By Staff Sgt. April Lapetoda, 89th Airlift Wing Public Affairs
Andrews AFB, MD - 7/7/2004 (AFPN) — An Air Force pilot whose leg was amputated above the knee will soon fly again.
On June 18, Air Force surgeon general George Taylor medically cleared Lt. Col. Andrew Lourake, Commander’s Action Group chief, to return to flight status.
This came after a battery of medical and mobility tests in San Antonio and hours of testing in a flight simulator in Wilmington, Del. The only thing standing between Lourake and a pilot seat now is the wait for a formal training slot to open so he can requalify.
“This will set a great precedence for the Air Force,” said Brig. Gen. Scott Gray, 89th Airlift Wing commander. “It shows how well the Air Force takes care of its own and how far technology has come to enable this to happen. I am 100-percent confident that Colonel Lourake will be as great of a pilot as he was before his injury and will strengthen our crew force.”
While a lost limb once resulted in a discharge from the service, breakthroughs in high-tech prosthetics are allowing military members to fight their way back to active duty.
Colonel Lourake’s tenure as a pilot ended Oct. 31, 1998, because of a motocross bike accident. He was thrown approximately 15 feet into the air and fractured his left leg when he landed. While hospitalized the leg became infected, requiring multiple surgeries over a period of more than three years leading to eventual amputation.
While researching prosthetics, Lourake discovered the C-Leg, a computerized artificial limb that can analyze movement at the rate of 50 messages per second and can adjust to changes in terrain. The C-Leg made the decision to have his leg amputated a lot easier, Lourake said. “Simply knowing the technology was out there that could enable me to transition back to the cockpit helped make that decision.”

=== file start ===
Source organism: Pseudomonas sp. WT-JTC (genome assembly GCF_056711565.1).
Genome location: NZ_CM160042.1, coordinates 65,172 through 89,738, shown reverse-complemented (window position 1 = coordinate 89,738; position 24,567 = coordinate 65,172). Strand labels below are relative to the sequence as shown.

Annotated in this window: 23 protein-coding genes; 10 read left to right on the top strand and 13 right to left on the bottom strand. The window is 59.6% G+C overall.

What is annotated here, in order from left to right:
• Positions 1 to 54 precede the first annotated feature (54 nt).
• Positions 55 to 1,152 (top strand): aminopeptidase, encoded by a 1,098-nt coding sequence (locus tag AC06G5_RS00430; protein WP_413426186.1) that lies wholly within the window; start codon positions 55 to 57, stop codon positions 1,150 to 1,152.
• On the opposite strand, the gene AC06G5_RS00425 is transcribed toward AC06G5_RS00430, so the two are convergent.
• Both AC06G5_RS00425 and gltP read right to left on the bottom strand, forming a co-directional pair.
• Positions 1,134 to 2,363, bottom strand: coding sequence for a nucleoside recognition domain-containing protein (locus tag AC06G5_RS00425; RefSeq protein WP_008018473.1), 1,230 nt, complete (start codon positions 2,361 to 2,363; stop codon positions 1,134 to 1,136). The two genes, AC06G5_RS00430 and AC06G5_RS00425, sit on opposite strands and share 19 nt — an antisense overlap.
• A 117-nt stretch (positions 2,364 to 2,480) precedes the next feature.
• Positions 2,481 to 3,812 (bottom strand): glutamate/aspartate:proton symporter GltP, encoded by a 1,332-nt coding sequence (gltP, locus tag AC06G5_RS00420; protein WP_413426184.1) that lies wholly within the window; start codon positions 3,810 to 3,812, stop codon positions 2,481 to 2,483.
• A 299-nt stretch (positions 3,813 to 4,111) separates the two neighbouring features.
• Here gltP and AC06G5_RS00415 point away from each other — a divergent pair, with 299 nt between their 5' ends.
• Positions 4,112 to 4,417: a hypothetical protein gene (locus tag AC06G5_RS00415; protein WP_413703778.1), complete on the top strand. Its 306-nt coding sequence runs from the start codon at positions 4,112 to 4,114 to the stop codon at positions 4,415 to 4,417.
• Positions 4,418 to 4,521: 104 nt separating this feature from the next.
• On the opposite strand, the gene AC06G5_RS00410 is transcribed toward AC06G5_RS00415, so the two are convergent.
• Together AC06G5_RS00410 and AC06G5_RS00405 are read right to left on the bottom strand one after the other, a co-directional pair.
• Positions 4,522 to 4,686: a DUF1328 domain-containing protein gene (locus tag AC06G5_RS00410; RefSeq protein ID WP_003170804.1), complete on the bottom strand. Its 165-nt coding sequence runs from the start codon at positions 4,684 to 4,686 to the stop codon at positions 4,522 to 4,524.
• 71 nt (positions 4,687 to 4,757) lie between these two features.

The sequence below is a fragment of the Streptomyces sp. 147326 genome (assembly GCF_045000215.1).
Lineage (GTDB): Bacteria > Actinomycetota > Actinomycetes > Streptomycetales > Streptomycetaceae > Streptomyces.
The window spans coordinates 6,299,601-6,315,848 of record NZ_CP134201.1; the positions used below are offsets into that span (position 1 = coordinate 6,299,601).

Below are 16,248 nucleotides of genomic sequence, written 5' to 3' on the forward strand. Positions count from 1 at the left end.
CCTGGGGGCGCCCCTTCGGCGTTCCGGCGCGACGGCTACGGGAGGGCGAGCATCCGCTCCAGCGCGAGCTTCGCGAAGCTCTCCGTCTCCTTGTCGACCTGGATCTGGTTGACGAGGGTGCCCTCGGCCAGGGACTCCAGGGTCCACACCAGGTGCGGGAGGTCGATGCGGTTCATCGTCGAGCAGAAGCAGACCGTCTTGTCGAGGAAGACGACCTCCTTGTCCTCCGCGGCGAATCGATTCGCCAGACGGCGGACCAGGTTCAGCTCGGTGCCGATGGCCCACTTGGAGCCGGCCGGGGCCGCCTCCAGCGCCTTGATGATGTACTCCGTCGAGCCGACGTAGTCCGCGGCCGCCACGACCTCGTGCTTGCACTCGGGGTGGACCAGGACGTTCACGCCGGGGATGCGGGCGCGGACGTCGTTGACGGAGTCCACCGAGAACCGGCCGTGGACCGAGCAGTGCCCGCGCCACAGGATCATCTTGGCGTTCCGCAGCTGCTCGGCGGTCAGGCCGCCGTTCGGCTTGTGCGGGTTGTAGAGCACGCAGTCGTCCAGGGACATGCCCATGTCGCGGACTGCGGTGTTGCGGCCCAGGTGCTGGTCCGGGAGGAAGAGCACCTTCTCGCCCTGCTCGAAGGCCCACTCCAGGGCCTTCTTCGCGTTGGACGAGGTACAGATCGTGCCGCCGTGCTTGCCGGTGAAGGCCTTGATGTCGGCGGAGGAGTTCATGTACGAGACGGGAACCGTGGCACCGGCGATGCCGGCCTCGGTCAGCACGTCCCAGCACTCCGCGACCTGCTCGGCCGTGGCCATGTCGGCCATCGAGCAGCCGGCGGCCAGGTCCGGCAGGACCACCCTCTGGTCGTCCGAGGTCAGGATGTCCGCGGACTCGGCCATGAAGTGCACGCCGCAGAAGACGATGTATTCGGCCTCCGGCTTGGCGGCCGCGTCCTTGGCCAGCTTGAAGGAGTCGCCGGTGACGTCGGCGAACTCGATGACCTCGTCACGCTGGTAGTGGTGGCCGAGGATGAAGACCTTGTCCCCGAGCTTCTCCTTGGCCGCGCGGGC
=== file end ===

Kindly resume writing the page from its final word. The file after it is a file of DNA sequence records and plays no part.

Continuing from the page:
In 2002, he became the first U.S. service member to be fitted with a C-Leg. After the surgery, he underwent more than 500 hours of physical therapy. Now medically cleared to return to the flight deck, he said it feels as though “a long road is coming to an end.”
After becoming an amputee, Lourake began trips to nearby Walter Reed Army Medical Center two and three times per week to visit with and encourage war wounded personnel returning from Iraq and Afghanistan who have lost limbs. “I feel as though I have been thrust into being a role model for other people with disabilities,” he said. “I am able to show them they can achieve what they want, if they put their mind to it.”
Prior to his accident, Lourake served as a special-air missions pilot for the 99th Airlift Squadron, logging more than 1,000 hours transporting U.S. leaders, foreign dignitaries, and various heads of state. After he completes formal training, he will return to that role.
“I’ve had a huge amount of support from my commanders, squadron members and doctors,” Lourake said. “I didn’t get to this point without the team effort. To me, this whole experience solidifies the fact that the Air Force is one big family.”